Technology-based crime usually has far-reaching effects. The perpetrators are people who usually want to achieve certain goals tramping on other people’s privacies and rights along the way. Cyber crimes have a broad spectrum of effects. This paper will discuss their physical and emotional effects.

Cyber criminals who lure children into entering emotional connections with them often spend many hours in chat rooms trying to lure these children. This has predictable physical impact not only on victims, but also perpetrators. The risk of developing a Repetitive Strain Injury (R.S.I) is significantly heightened for both the perpetrator and his (or her) victim. The risk of developing eye problems is also increased. Besides of the physical effects that are witnessed as a result of spending many hours in front of a computer, cyber criminals are also able to detonate bombs, interfere with the power supplies of entire towns, and produce a whole range of physical damage as a result of their activities.

Technology-related crime is responsible for much psychological harm including bullying, threatening, and blackmailing (Kowalski, Robert M; Limber, Susan P; Agatston, Patricia W 2012, p. 205). Hackers often access sensitive information from secret databases and disclose this information to parties that are not supposed to get it. In the case of personal accounts, cyber criminals often cause havoc in families and other institutions. Worse still, hackers are able to access propaganda causing unwarranted psychological torture to parties involved. In the case of criminals who get to their victims through chat rooms, the emotional connection formed between the criminal and the unsuspecting victim is usually so strong that it may cause the victim to lose connection with his (or her) family. Those victims who are lucky enough to uncover the hoax in ample time are usually left in a state of emotional devastation. Thus, cyber crimes can have deep emotional consequences on the victims.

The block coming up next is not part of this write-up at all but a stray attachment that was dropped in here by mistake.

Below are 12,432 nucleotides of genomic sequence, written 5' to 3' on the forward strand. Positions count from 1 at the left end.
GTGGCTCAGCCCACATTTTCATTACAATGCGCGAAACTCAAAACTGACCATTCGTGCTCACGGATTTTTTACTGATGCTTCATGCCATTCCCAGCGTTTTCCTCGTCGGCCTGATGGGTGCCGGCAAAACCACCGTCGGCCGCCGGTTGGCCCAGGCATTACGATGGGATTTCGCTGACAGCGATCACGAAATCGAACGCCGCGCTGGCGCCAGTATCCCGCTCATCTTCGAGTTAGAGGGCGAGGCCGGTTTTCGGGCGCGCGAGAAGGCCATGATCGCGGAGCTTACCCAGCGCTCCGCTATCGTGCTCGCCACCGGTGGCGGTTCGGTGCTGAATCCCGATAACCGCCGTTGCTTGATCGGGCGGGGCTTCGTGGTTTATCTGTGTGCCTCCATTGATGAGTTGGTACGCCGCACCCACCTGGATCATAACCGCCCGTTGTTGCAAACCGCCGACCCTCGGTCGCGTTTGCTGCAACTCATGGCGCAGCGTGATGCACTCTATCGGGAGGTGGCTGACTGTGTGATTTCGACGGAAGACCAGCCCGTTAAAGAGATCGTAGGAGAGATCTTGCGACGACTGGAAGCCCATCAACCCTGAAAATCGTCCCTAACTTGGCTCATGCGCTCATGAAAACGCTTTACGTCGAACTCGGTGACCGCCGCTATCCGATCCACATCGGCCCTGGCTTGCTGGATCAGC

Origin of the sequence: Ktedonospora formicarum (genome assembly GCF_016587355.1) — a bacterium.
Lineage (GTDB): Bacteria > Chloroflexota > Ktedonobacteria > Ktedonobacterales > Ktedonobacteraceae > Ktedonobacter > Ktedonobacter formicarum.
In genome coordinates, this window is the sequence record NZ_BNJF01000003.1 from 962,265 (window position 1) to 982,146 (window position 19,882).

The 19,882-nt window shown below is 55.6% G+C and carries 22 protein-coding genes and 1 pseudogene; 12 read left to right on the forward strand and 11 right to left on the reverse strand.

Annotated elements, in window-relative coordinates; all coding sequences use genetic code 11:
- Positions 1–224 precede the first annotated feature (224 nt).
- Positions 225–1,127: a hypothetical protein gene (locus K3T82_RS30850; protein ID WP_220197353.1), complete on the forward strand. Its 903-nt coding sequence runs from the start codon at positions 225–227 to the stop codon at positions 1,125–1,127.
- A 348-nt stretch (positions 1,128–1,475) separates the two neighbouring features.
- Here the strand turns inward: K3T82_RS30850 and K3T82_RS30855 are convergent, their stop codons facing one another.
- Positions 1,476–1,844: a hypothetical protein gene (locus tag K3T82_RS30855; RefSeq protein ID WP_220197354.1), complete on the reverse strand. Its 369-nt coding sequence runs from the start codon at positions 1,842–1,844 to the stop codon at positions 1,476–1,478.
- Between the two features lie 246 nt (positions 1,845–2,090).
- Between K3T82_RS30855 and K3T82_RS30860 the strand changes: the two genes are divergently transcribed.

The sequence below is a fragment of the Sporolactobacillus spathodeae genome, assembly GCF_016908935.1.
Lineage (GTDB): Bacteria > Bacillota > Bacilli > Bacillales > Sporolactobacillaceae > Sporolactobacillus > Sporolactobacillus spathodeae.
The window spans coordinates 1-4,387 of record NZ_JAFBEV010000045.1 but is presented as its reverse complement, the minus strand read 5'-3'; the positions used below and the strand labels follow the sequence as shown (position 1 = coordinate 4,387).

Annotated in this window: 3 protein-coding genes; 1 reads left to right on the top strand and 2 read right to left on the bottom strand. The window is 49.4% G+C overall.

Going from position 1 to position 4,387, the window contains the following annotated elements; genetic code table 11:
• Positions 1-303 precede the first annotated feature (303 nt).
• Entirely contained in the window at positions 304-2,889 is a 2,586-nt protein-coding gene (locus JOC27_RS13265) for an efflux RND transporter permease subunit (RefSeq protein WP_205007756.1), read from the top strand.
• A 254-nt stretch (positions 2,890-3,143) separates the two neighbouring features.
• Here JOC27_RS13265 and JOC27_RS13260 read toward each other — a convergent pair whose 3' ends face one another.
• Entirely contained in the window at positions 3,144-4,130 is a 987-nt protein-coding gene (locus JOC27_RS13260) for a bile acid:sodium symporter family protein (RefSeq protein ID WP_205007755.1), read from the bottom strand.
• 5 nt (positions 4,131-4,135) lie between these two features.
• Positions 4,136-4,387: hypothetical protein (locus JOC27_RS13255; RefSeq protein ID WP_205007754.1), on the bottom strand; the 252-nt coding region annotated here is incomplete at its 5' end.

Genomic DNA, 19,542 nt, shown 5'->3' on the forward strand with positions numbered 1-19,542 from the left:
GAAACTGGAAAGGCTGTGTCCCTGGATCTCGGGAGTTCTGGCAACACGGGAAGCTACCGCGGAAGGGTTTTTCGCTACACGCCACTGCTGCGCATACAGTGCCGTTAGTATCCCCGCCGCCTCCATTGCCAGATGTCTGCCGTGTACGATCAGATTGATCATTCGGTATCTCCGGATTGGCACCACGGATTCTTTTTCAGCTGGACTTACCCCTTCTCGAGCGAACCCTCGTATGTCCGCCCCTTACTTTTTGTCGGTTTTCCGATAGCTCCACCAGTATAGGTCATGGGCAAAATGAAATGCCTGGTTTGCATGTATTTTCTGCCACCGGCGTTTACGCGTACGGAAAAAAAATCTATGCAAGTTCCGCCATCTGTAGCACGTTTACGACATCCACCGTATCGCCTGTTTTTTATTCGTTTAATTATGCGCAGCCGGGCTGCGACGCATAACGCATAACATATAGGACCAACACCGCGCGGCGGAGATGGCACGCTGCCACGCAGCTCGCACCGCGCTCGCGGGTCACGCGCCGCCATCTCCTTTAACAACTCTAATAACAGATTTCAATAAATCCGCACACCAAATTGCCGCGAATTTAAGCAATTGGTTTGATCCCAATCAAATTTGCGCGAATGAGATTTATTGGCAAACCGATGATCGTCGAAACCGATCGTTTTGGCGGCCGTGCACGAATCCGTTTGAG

Emerging Issues

Drug dealers have exploited new technologies to manufacture “designer drugs”, with an eye for societal demographics. Before the cyber age, designers were not quite able to engage in data diddling or salami slicing (Newton, Michael, 2003, p. xvi). The internet has offered drug dealers new opportunities to customize their drug manufacturing capacities according’ to the “needs of the population”. Furthermore, the enormous amount of information on the internet guides drug dealers in manufacturing drugs that can easily avoid the grip of existing rules.

New technologies have prompted an outlandish rise in crime. Authorities have not quite been able to adjust to these crimes as fast as the crimes evolve (Moore, Robert 2010). As the authorities grapple with the new realities, the crimes keep building tremendous potential for harm and become more and more heinous. Moreover, the fact that the authorities are not able to predict what the next wave of technology-based crime will entail has made coping with the crimes even harder. Another factor that has made the new technologies a cause of rise in crime is the masking effect that new technology has. Few people bother to report technology-based crime, and the effect is that the authorities have inaccurate data concerning its prevalence. The real situation is masked behind a semblance of relative calm, whereas technological crimes continue to grow more and more rampant.

Conclusion

The evolution of technology brings with it a new concern; technology-based crimes are on an upward surge. New technology sets the base for the evolution of crime into levels that the authorities may find difficult to control. The possibility that technology-based crimes may grow to horrendous levels gives the authorities a daunting task to try and eliminate this vice.